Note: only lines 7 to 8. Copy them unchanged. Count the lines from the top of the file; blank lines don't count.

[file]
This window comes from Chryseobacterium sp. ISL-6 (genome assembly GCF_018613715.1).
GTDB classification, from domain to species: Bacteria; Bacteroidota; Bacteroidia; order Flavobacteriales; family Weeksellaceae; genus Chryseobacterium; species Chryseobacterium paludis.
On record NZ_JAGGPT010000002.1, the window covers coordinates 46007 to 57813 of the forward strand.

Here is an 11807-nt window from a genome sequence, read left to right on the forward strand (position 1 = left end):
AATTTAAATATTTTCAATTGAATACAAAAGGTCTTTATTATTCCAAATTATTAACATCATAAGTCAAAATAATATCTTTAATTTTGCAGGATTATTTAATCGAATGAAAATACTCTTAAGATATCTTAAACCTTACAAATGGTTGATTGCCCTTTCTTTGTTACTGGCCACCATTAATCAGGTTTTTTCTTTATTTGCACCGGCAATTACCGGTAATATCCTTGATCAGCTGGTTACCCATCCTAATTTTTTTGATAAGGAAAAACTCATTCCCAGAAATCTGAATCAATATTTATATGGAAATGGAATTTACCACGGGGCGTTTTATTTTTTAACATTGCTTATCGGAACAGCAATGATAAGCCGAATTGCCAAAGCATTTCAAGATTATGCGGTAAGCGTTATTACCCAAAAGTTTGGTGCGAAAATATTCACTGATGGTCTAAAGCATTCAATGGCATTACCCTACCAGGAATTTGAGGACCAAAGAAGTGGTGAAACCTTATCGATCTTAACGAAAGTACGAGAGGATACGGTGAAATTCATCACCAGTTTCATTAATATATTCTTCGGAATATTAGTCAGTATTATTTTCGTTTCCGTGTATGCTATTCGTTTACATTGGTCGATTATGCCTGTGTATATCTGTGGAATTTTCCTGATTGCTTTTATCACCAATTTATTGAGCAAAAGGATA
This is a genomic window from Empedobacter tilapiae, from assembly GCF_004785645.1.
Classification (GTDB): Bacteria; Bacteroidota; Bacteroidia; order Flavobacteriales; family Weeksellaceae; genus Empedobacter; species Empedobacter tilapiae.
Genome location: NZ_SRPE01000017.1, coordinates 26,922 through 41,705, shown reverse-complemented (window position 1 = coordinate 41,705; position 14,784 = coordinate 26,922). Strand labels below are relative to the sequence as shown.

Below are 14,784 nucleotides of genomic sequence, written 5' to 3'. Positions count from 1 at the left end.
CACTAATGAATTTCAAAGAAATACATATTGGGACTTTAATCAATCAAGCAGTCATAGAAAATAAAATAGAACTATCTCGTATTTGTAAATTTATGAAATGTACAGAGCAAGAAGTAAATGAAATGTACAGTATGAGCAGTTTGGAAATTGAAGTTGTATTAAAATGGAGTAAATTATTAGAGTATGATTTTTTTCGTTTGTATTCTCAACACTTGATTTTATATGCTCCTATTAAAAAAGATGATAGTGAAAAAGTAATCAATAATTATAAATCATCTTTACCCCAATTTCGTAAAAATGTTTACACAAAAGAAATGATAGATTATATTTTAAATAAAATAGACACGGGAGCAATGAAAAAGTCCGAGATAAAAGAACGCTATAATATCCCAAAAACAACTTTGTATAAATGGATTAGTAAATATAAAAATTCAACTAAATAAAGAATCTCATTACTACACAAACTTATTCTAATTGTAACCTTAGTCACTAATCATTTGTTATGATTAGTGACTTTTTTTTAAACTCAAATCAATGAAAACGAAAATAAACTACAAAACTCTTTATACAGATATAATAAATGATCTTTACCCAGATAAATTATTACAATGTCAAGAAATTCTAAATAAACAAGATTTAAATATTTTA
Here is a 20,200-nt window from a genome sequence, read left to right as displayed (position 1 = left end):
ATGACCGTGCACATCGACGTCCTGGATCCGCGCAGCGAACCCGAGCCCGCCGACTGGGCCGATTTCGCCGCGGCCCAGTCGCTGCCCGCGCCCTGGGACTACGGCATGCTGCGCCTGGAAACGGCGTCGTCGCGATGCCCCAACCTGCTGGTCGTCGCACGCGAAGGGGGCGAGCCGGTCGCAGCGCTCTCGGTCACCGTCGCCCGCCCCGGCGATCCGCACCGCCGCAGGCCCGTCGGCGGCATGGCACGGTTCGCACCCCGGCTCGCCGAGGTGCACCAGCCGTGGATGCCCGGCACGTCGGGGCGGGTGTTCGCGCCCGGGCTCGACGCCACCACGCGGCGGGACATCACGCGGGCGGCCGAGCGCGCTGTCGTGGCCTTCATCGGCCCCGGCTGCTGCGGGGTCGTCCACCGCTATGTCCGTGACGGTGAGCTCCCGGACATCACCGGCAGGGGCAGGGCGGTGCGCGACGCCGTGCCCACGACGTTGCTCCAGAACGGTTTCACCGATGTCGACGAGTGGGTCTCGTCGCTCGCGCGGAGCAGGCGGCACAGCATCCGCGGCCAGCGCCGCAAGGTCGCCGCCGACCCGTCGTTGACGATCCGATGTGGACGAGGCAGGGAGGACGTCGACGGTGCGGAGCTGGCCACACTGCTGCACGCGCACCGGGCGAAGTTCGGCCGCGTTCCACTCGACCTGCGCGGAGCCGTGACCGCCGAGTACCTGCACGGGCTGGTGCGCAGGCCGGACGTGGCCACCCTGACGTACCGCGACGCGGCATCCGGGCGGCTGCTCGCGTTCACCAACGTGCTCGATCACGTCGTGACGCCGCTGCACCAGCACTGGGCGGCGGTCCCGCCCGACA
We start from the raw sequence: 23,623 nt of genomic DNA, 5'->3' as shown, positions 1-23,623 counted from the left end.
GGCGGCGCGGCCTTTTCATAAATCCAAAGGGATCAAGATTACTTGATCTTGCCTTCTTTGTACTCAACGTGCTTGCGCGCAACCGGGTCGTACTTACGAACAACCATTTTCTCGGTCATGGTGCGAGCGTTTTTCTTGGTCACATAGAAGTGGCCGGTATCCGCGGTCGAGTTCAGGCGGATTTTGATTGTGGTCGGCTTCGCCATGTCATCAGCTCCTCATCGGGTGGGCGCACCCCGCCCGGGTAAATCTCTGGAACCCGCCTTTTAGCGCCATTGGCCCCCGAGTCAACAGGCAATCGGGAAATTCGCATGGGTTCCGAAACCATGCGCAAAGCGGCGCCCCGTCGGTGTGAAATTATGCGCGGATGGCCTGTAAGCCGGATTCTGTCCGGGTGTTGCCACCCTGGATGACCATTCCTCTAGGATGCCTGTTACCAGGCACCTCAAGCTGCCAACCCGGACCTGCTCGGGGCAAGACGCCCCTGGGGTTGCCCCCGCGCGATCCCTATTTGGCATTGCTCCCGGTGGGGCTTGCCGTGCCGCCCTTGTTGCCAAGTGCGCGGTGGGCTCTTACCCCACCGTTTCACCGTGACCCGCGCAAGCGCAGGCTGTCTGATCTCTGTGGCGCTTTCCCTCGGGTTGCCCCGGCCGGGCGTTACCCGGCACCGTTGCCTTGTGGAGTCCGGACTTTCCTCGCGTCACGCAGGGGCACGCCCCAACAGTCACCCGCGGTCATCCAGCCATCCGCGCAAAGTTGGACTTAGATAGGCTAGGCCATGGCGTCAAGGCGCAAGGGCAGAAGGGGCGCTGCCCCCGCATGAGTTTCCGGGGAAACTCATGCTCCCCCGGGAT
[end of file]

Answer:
Classification (GTDB): Bacteria; Bacteroidota; Bacteroidia; order Flavobacteriales; family Weeksellaceae; genus Empedobacter; species Empedobacter tilapiae.
Genome location: NZ_SRPE01000017.1, coordinates 26,922 through 41,705, shown reverse-complemented (window position 1 = coordinate 41,705; position 14,784 = coordinate 26,922). Strand labels below are relative to the sequence as shown.